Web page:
- If it’s dark, you don’t just have to stick to well-lit pavements (or retreat to the gym). Grassy verges and central reservations are not bad options. In Leeds, the outer ring road, Easterly Road and Leeds Road through Rothwell provide some good well-lit grassy runs. And a decent head-torch gives you the option of getting off the roads at night if you wish.
- Find a “green wedge” into the city and run out into the countryside. In Leeds, the obvious example is the Meanwood Valley Trail, which links up with the Dales Way. It’s possible to run mainly off-road from Leeds city centre to the Lake District! (I’ve blogged about this in the past). Our other good option here is the River Aire and accompanying canal, in both directions. Sheffield, I know, has even more options.
- Urban ultras. In Leeds we are blessed with a 64-mile continuous trail circling the city – the Leeds Country Way. Many other places have something similar. I jogged round the LCW in 2 days over January, and it was a great way of exploring the varied but, to me, largely unfamiliar edge of the city. And of recce-ing the route of Leeds’ equivalent of the Bob Graham Round. And unlike the real BGR, there are plenty of shops, pubs and cafes en route!
- Invent challenges and other running “games”. I had some good fun last year inventing the so-called Meanwood Valley 3 Trigs Challenge, based on that icon of the wild places, the trig point, and was flattered that a few people gave it a go. Also, particularly runnable stretches of ground can be made into Strava segments and then be “raced” – I found a fast 2k, all downhill, through Gledhow Valley woods that I enjoyed running flat-out a few times. I’ve heard of night orienteering in city woods too, which sounds like a laugh.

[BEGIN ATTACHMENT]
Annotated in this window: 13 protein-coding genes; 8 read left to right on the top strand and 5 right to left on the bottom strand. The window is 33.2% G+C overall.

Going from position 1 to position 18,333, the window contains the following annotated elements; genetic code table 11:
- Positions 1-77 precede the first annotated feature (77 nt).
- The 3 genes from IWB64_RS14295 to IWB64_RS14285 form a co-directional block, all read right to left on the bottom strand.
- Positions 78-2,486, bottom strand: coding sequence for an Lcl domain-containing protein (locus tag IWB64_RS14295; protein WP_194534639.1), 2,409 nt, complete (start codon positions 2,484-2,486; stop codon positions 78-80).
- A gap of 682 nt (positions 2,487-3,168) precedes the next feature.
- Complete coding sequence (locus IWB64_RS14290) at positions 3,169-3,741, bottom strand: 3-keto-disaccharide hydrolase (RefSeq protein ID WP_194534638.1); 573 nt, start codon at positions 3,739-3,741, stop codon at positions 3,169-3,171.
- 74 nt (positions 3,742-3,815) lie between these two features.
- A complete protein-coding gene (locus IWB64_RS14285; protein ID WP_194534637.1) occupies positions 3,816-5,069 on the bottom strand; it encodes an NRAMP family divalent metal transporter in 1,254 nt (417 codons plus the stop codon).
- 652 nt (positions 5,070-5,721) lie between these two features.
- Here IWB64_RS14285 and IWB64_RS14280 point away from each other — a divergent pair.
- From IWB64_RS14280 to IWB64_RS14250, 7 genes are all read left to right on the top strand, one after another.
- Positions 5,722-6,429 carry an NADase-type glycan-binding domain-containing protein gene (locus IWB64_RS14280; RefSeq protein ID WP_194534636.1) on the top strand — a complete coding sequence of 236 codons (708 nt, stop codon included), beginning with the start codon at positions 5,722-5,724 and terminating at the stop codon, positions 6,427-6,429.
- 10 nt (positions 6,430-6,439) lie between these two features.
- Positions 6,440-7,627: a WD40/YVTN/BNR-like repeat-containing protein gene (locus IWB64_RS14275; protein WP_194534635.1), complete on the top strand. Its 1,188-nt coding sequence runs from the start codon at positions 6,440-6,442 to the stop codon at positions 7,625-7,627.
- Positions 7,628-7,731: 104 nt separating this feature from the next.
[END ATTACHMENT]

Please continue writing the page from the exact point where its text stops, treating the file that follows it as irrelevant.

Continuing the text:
- Run the urban fell and trail races. As far as I’m aware, there are 2 races in the FRA calendar within the City of Leeds boundaries – Otley Chevin and Danefield Relay. Local clubs organise a number of trail races, such as Boxing Day’s famous Chevin Chase, the Meanwood Valley Trail race, Guiseley Gallop etc etc. And, increasingly, there are some commercial trail races too – Holly Hustle, St Aidan’s Winter Beast etc – just a google search away. Some of the city’s many parkruns are more interesting than others….
- Seek out the mud. There will be stretches of muddy path in every town or city in winter time. So, instead of avoiding it just enjoy the fun of running through it! There is a particularly good 10-minute muddy loop at the top of the Meanwood Valley Trail near Stairfoot Lane car park, incidentally.
- Spoil tips. I had a few fun experiences in Borrowdale running down the spoil tips of the old mines at Honister and Seathwaite, so was pleased to find something similar from an old coal mine on the outskirts of Rothwell. A bit like scree-running on a damp sponge, but without any environmental guilt (see below).
Well, there’s probably more on this theme, and I’d be interested to hear anyone else’s ideas. Elsewhere on this site can be found lengthy discourse about my attempts to help save just a small wild space in Leeds from development a few years ago. Returning to the city after almost a year in Borrowdale, which is blessed with wilderness aplenty, has reminded me of the essential need for wild space close to where the majority of people live as well.